BAM Ritchies, the ground engineering and geotechnical division of BAM Nuttall Ltd, has revealed details of its key role in a project in a controlled highway environment in the heart of Glasgow.
The new Sighthill combined cycle and footbridge is being constructed by BAM Nuttall on behalf of Glasgow City Council and will be a gateway feature over the M8 motorway. The bridge is designed to provide a safe and attractive link from the redeveloped Sighthill area to the north of the motorway into the amenities of Glasgow’s bustling city centre.
BAM Ritchies explained that digital construction tools were used extensively to model the site and proposed operations during the pre-construction phase. This included the development of digital 3D and 4D models which remained live and updated throughout the construction phase to reflect dynamics in delivery strategy. This allowed the site teams to ‘build it before we build it’ and identify opportunities for improvement and mitigate risks at each stage.
BAM Ritchies was tasked with delivering a wide range of works including ground investigation (to optimise the pile design), pile design detailing for bridge abutments and retaining walls, drilling and installation of 109nr piles up to 1200mm diameter installed using rotary techniques, and UKAS validation of pile quality and integrity on completion of installation.
The company said its risk management strategy started with the design and delivery of ‘intelligent’ ground investigation. By ensuring a targeted ground investigation was undertaken, BAM Ritchies revealed it was able to inform the initial design decisions and validate assumptions made in the early stages of the project.
The firm’s integrated solution directly linked the ground investigation and piling teams, which was said to streamline the ability to deliver all aspects of the ground engineering works including procurement and management of ground risk. This ensured delivery of piling operations were planned in detail and could be visually demonstrated and optimised in advance of mobilising to site.
By adopting digital processes, BAM Ritchies added that it eliminated paperwork from the ground investigation discipline. The digital approach ensured 100% data capture and validation in accordance with the specification. Digital data capture enables ground investigation data to be produced and shared more rapidly. At Sighthill, borehole records were produced within 24 hours of a borehole being completed, allowing draft ground models to be produced ‘rapidly’.
Following the ground investigation works, the digital journey for the construction phase started with the project team preparing a 3D model for the project and combining the model with the programme to create a 4D animation. The model was augmented by adding plant, equipment and materials storage areas which allowed all stakeholders to collaborate optimising the size of the working platforms for each stage. During the digital rehearsals it was identified that due to the physical restrictions of the site and the adjacent motorway, pile cages would need to be installed in sections at some locations. This prompted the use of the Superlatch system, which BAM explained ensured a ‘premium splice’ whilst eliminating hazards to personnel normally associated with pile cage splicing.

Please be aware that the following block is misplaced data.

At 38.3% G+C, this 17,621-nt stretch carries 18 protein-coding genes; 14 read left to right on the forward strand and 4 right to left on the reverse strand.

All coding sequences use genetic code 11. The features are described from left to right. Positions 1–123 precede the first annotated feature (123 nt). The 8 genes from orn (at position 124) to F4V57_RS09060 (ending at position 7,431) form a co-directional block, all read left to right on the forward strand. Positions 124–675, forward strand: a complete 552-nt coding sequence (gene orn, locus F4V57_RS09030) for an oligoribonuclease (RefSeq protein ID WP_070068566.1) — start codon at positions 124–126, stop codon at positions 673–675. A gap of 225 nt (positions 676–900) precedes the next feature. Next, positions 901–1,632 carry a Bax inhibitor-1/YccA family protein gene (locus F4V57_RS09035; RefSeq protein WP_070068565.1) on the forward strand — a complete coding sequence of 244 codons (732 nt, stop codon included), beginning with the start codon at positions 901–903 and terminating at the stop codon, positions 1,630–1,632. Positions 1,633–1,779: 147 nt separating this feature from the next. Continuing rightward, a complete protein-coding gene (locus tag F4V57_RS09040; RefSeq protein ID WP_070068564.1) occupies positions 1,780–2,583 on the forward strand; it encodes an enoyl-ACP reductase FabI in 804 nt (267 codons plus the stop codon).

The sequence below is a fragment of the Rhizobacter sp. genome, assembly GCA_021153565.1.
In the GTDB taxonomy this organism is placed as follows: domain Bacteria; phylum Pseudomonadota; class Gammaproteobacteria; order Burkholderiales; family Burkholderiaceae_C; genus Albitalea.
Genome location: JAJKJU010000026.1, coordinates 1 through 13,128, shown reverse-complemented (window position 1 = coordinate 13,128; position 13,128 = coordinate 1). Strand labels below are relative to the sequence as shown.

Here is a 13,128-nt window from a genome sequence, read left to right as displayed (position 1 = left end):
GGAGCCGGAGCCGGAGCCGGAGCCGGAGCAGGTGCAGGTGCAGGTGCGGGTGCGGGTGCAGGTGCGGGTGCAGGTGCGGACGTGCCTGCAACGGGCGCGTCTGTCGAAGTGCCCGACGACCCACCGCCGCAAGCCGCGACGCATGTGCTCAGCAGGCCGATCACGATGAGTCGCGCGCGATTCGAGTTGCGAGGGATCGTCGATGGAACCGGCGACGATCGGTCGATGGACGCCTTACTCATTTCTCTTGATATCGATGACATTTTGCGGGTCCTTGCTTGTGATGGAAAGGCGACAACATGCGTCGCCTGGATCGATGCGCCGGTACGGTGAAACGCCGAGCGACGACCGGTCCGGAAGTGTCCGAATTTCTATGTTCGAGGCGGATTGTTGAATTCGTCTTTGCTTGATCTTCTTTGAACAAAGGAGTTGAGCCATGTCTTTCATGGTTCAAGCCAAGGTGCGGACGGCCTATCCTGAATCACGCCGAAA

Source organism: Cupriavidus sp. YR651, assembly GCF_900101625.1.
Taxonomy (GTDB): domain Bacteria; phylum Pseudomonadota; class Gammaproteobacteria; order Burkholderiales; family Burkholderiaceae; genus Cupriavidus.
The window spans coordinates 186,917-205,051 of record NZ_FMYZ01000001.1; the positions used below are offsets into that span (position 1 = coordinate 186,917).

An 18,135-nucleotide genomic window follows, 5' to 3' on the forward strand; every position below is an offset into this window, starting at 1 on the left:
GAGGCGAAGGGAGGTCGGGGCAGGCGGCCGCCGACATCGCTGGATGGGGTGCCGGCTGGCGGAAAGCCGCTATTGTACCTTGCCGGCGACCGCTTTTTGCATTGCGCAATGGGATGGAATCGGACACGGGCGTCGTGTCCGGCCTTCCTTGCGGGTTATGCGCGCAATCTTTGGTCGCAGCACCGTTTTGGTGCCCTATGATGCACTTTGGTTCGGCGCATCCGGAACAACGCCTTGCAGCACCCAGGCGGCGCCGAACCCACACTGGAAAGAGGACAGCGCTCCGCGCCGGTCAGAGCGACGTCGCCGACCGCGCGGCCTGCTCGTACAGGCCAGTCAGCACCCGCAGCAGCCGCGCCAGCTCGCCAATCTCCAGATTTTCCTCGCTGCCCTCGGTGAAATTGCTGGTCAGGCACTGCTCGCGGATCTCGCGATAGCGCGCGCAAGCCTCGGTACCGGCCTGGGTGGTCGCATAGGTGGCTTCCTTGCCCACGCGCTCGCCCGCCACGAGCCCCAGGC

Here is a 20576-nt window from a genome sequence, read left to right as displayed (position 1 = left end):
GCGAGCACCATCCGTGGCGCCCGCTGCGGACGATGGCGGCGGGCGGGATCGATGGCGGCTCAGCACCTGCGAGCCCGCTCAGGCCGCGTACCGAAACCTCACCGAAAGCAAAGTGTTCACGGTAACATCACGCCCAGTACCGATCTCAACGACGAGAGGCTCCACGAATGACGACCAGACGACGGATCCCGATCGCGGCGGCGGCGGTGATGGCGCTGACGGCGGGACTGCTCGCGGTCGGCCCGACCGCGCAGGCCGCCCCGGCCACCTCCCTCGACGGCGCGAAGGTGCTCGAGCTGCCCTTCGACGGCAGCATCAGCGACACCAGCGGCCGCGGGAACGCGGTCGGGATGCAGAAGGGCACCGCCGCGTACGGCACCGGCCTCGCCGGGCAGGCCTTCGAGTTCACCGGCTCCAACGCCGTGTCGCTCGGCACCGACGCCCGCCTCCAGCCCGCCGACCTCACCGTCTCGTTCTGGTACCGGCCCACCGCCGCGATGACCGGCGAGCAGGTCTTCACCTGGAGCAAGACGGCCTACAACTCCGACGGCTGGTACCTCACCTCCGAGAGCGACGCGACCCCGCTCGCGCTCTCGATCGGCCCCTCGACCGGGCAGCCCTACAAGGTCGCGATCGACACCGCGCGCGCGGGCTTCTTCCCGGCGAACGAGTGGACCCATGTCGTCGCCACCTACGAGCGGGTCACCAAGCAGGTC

The 4D piling animation was used by the BAM Ritchies and BAM Nuttall delivery teams to identify the optimum piling sequence.
During piling works, borehole logs and quality records were captured on iPads and automatically linked to the 3D as-built model. This allowed records to be shared in real time with both customer and designer. Colour coded 3D models could also be quickly created from BIM 360 Field to monitor progress and highlight where contribution from the designer or support from Bam Nuttall was required to maintain or improve progress.
BAM Ritchies revealed pile integrity and quality was demonstrated using ‘multiple’ techniques to build a database of evidence. During drilling, an on board rig data collection system was used to ensure correct termination depth was achieved for each pile. A video inspection of each borehole was then undertaken prior to concreting. Again, this information was linked to the 3D model and shared with the client and designer. This allowed remote approvals to be given which proved critical during Covid restrictions.
Prior to concreting, fibre optics cables were affixed to the pile cages and embedded in the pile which allowed monitoring of temperature profile over the full length of the pile. This, BAM Ritchies added, allowed ‘quick, transparent and detailed’ analysis of integrity of the pile while the concrete cured over the first 48 hours.
The firm’s UKAS technicians and laboratory also supported the M8 scheme to ensure that piles were right first time, 100% validated and conformed to the specification. The technicians provided further guidance to BAM Nuttall around concrete quality control and testing and also validation of piling platforms.
BAM Ritchies said pre-construction works combined with 3D and 4D modelling allowed the firm to:
• Plan and undertake a ground investigation that reduced ground risk to the project
• Ensure predictable performance by challenging the delivery sequence and plant selection in a digital environment
• Reduce vehicle movements and optimise resources – improving safety and reducing carbon footprint
• GPS setting out direct from the model to reduce error
• Rapid, transparent sharing of information with all stakeholders to aid collaboration and progress project delivery
• Collation of quality data to allow all records to be collected, reviewed and retained for future reference
By combining these elements, the company explained it was able to plan and deliver a project that supported the development of a critical link which will enhance the environment and improve the quality of lives for the residents of Sighthill and the surrounding communities.